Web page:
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Watercolour exhibition “THE ECHO OF CENTENARIES”

January 17 @ 17:00 - March 2 @ 12:00

Echo of watercolour centuries

Watercolour is an old and sophisticated technique. Its history and development is full of ups and downs: a compulsory study subject or leisure activity for noblemen, the beginning of a new trend in art, or sketches in travel albums – all this can be (an is) said about the watercolour. Nostalgic romantic landscapes in old postcards or modern, deliberate, abstract painting – all this is about watercolour. The creative sphere of watercolour is also full of complicated deliberations: some say that it is an easy technique, and thus watercolour paintings are not comparable to oil paintings and that watercolours are not long-lasting pieces of art. Although we cannot boast of young artists actively joining the ranks of watercolour painters, there are many examples demonstrating that watercolour is a tool of brave self-expression making it possible to reveal a variety of emotions and states by abstract strokes in unconventional formats. It should be noted that a watercolour painter needs solid foundations of art, long experience, courage and perseverance, as well as sensitive imagination and subtle ability to feel the flow of water and the characteristics of colour (pigment) in order to demonstrate impressive and intense results.

The organisers of the International Watercolour Biennial pursue the goal to nourish the tradition and look for innovations, introduce the best watercolour painters, and encourage young artists to try a hand at watercolour. The first international watercolour exhibition with a symbolic title “Baltic Bridges” was held in Kaunas after a long break in 2006. Since then, more than 400 artists from 20 countries were introduced in biennial exhibitions.

In 2018 we celebrated the 50th anniversary of Baltic watercolour triennials, which first started in Riga in 1968.  Those triennial exhibitions provided a possibility for Lithuanian, Latvian and Estonian watercolourists to present their creative work to broader audience and look at each other. They had a significant influence on the development of characteristic national Lithuanian, Latvian and Estonian watercolour schools.

In Lithuania watercolour gained popularity between the two wars thanks to painter Kajetonas Sklėrius. Č. Kontrimas and J. Mikėnas were active supporters and contributors.  Later, in the soviet times, A. Savickas, P. Stauskas, A. Lukštas, P. Porutis, E. Urbanavičius, I. Budrys, O. Jablonskis and many other painters of different generations continued developing this type of painting. Paintings of many of these artists were exhibited in that first exhibition in Riga next to well-known Latvian and Estonian watercolourists at that time. Unfortunately, we cannot admire the colours of those paintings in a small size and only black and white exhibition catalogue of a rather poor quality of those days.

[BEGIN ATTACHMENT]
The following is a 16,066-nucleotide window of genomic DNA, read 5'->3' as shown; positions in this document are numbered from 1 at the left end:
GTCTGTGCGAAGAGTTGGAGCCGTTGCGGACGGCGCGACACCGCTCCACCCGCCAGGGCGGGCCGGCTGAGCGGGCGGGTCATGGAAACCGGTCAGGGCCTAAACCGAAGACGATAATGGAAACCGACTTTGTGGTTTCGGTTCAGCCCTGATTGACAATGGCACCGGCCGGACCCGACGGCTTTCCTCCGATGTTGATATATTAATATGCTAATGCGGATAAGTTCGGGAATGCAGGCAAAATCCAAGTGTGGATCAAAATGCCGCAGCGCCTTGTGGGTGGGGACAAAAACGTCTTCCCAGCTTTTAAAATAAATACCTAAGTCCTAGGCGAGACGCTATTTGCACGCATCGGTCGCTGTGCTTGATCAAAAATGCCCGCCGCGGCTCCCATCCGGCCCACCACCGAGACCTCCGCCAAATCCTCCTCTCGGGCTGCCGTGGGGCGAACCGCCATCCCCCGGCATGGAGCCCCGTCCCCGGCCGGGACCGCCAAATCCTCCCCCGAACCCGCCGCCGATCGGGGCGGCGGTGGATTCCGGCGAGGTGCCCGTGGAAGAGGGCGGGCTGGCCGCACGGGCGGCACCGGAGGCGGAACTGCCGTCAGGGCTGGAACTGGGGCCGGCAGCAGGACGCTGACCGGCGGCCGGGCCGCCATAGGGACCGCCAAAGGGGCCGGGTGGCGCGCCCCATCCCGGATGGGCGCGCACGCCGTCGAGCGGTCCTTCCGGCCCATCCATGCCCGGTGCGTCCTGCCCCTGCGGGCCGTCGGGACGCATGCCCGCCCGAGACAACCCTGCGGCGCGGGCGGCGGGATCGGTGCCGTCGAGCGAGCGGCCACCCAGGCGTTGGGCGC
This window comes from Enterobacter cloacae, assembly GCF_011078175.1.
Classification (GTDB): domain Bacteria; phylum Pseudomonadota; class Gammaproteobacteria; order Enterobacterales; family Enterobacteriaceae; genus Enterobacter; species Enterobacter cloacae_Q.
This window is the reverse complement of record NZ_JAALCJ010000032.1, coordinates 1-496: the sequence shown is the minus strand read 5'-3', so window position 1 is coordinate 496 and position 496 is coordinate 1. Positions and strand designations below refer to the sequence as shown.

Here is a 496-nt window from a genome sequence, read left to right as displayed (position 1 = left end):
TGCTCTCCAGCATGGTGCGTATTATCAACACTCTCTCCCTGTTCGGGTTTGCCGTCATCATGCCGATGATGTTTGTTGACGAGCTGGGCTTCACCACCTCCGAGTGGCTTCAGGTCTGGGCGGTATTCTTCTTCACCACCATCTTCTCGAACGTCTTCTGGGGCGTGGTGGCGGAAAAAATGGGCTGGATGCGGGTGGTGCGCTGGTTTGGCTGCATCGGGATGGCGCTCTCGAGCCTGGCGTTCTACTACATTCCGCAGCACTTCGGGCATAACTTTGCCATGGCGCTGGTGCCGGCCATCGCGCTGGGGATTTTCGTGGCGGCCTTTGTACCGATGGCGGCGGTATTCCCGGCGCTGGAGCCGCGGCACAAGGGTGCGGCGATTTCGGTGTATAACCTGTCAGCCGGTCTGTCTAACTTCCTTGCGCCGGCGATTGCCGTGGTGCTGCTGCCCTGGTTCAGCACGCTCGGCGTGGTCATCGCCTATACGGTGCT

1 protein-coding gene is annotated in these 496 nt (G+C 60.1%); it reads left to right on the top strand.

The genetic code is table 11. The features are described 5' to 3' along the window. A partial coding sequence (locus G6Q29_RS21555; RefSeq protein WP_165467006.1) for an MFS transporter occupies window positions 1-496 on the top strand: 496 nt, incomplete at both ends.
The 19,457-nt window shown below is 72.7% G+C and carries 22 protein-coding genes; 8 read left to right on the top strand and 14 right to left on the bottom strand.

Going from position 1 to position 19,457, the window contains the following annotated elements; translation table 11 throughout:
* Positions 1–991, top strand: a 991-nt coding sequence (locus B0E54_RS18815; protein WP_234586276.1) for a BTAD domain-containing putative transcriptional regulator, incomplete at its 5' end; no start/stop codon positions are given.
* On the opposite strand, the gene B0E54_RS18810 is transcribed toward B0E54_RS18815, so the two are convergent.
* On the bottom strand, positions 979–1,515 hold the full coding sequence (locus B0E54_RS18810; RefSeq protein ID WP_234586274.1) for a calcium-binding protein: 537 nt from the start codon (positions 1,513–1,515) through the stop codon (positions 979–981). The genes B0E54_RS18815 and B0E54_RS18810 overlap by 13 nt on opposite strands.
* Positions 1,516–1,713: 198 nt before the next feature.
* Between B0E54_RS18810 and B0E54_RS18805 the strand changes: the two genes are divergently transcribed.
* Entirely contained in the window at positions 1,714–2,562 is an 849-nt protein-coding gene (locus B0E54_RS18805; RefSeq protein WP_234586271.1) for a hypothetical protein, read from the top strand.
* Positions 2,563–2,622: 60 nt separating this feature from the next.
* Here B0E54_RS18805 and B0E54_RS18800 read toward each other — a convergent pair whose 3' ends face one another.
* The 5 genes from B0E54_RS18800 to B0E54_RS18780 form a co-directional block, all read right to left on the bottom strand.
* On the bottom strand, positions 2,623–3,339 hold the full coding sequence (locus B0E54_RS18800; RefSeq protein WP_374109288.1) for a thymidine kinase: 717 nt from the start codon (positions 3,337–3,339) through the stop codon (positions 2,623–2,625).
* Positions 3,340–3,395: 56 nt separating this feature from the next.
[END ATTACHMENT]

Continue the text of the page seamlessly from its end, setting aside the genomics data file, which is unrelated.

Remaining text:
Nevertheless, we are happy for the continuing tradition. The exhibition “Echo of the Centuries” introduces five painters from each Baltic State – Lithuania, Latvia and Estonia – who continue developing the art of watercolour. Lithuanian painters Voldemaras Barakauskas, Osvaldas Jablonskis, Rimvydas Mulevičius, Eugenijus Nalevaika, Vidmantas Zarėka are well known at home and internationally. Latvian painters Irena Lūse, Ieva and Janis Spalvinšai, Irida Lazdina have also participated in watercolour exhibitions in Lithuania and in international projects. Last year a young artist Oksana Vronska from Daugavpils won not only the Biennial Watercolour Competition jury prize but also a special prize established by the sponsors. Estonian painters Tiiu Pallo-Vaik, Mall Paris, Tuuli Puhvel, Eero Ijavoinen and Mari Roosvalt are also well known both to Lithuanian and international audiences.

Although many of the paintings were exhibited in the autumn of 2018 in the 7th International Watercolour Biennial “Baltic bridges 2018”, it has been long time since painters from the three “Baltic sisters” had a joint exhibition. We see this presentation of watercolour collection as a symbolic commemoration of the 100 year anniversary of regained statehood of Lithuania, Latvia and Estonia states. The history of watercolour proves that real values are centuries-old. This is the truth of watercolour. At the first sight it is light, sensible and subtle, but at the same time it is complicated, fancy and revealing all its beauty only in the hands of a patient master. This is the truth of our freedom. When you reach it, you have to work hard every day in order to enjoy the desired outcome and create values to be transferred to next generations.

Organisers of the exhibition